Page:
Airbus is ramping up production of its jets in a sign of confidence that the aviation industry will bounce back strongly from the pandemic.
Guillaume Faury, chief executive of the airline manufacturer, said it will speed up the rate at which it builds jets as he declared the aviation industry was “beginning to recover from the COVID-19 crisis”.
The chief executive said the recovery would be led by demand for smaller, short-haul jets.
Mr Faury told suppliers to be on standby for a surge in demand.
Sandy Morris, an aviation analyst at Jefferies, called Airbus’s plans “punchy”.
“We recognise Airbus called aircraft demand correctly as soon as April 2020, so have our eyes wide open, but still think much may yet unfold in terms of the need to reduce emissions, hence what the airline industry may need to plan for when rebuilding its balance sheet.”
Higher production rates will deliver a significant boost to a number of British companies which are key parts of Airbus’s supply chain, such as Melrose-owned GKN, Senior and Bodycote.
Production of Airbus’s bestselling family of single-aisle A320 jets will increase from 40 aircraft per month to 45 by the end of this year, hitting 64 by summer 2023, a similar level to before the pandemic.
Airbus said that suppliers should be ready for a monthly build rate of 70 jets by the first quarter of 2024, the company’s highest-ever production rate for the A320 model.
Airbus, which makes the wings for all its airliners at its manufacturing base in Broughton, North Wales, slashed output by about a third last summer as Covid-19 caused demand to plummet.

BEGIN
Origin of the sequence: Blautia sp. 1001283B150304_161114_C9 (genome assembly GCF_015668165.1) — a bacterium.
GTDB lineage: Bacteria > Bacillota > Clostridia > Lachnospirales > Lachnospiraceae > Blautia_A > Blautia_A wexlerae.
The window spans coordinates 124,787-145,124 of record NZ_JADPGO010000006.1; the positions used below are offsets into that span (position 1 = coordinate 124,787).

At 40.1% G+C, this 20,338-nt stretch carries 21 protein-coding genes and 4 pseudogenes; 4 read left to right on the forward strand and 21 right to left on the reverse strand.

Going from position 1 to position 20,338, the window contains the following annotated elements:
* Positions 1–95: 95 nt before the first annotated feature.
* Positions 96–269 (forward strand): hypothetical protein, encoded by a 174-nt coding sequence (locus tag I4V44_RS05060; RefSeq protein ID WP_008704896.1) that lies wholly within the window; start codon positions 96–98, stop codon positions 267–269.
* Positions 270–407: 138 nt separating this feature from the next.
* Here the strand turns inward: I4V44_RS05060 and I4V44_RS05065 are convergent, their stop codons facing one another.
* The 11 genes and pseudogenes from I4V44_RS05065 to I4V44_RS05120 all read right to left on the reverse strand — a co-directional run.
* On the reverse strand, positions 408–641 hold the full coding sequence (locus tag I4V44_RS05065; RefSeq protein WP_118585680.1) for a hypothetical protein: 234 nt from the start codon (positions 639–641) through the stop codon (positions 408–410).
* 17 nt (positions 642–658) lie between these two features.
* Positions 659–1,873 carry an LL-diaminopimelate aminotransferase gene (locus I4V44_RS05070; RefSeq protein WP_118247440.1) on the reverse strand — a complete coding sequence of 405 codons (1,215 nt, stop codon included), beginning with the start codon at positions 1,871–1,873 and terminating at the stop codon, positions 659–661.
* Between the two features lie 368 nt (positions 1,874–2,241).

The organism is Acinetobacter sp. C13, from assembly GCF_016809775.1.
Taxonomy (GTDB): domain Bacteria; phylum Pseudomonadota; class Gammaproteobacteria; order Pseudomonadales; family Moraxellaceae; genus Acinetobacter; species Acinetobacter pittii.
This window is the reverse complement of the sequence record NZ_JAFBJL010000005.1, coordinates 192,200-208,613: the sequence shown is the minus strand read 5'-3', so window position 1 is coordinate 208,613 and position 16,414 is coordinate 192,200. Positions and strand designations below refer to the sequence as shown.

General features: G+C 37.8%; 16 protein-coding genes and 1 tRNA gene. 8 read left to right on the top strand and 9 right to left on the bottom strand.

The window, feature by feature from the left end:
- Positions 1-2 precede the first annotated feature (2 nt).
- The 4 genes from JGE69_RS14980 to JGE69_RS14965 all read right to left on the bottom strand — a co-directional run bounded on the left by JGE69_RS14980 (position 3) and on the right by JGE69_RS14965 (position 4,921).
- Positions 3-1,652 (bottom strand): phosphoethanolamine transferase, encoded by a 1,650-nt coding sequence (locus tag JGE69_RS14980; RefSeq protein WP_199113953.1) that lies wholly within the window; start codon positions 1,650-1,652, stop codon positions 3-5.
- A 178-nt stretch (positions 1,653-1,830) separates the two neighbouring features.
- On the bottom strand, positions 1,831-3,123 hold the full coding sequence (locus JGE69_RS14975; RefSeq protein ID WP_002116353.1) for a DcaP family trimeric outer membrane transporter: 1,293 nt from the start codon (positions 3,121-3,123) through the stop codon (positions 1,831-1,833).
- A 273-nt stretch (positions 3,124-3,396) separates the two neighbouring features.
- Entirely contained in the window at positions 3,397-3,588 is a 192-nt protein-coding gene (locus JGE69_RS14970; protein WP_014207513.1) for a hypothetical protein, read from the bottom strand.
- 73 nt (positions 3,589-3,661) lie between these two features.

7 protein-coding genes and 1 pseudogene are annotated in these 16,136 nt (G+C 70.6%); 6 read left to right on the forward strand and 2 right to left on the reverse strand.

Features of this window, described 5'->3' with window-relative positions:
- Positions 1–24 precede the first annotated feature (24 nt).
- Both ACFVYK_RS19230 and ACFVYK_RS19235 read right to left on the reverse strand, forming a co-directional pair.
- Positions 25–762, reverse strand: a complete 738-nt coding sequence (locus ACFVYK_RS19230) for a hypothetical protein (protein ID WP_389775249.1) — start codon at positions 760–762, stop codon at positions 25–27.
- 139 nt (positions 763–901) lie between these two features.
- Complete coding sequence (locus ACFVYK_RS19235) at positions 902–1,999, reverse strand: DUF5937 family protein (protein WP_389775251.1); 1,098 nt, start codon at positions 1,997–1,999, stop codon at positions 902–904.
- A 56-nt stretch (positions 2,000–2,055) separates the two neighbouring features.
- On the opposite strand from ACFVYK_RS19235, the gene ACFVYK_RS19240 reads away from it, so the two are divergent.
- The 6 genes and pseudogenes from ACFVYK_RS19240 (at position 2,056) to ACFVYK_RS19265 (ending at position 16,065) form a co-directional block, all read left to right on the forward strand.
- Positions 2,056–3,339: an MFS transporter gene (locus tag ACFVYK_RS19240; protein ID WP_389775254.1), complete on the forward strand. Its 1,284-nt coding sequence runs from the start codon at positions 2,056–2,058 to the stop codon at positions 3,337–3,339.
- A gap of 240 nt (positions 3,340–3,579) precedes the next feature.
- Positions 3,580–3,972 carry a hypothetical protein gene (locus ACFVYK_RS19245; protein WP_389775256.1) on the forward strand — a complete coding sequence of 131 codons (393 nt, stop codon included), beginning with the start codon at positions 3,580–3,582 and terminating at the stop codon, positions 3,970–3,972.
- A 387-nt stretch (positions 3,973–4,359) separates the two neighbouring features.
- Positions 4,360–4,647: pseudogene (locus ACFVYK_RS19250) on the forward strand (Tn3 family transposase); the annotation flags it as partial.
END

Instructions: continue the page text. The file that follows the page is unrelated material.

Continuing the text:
It also cut more than 10pc of its staff – 15,000 jobs – as it adjusted to the new environment.
Airbus added it was investigating opportunities for rates as high as 75 by 2025 for the jet, which is currently assembled at plants in France, Germany, the US and China.
The smaller A220, which is built in the US and Canada, will go from the current five per month to around six next year, with the company planning 14 per month by the middle of the decade.
Demand for smaller aircraft is predicted to recover faster than larger long-haul jets due to uncertainty over travel restrictions and demand for long-distance travel.
Airbus said it would raise production of its A350 twin-aisle planes from five to six per month by autumn 2022. Before the crisis it built 10 per month.
The company’s other large aircraft, the A330, will remain at two per month compared to three before the pandemic.
News of the production increases sent Airbus shares soaring, rising 9pc to €106.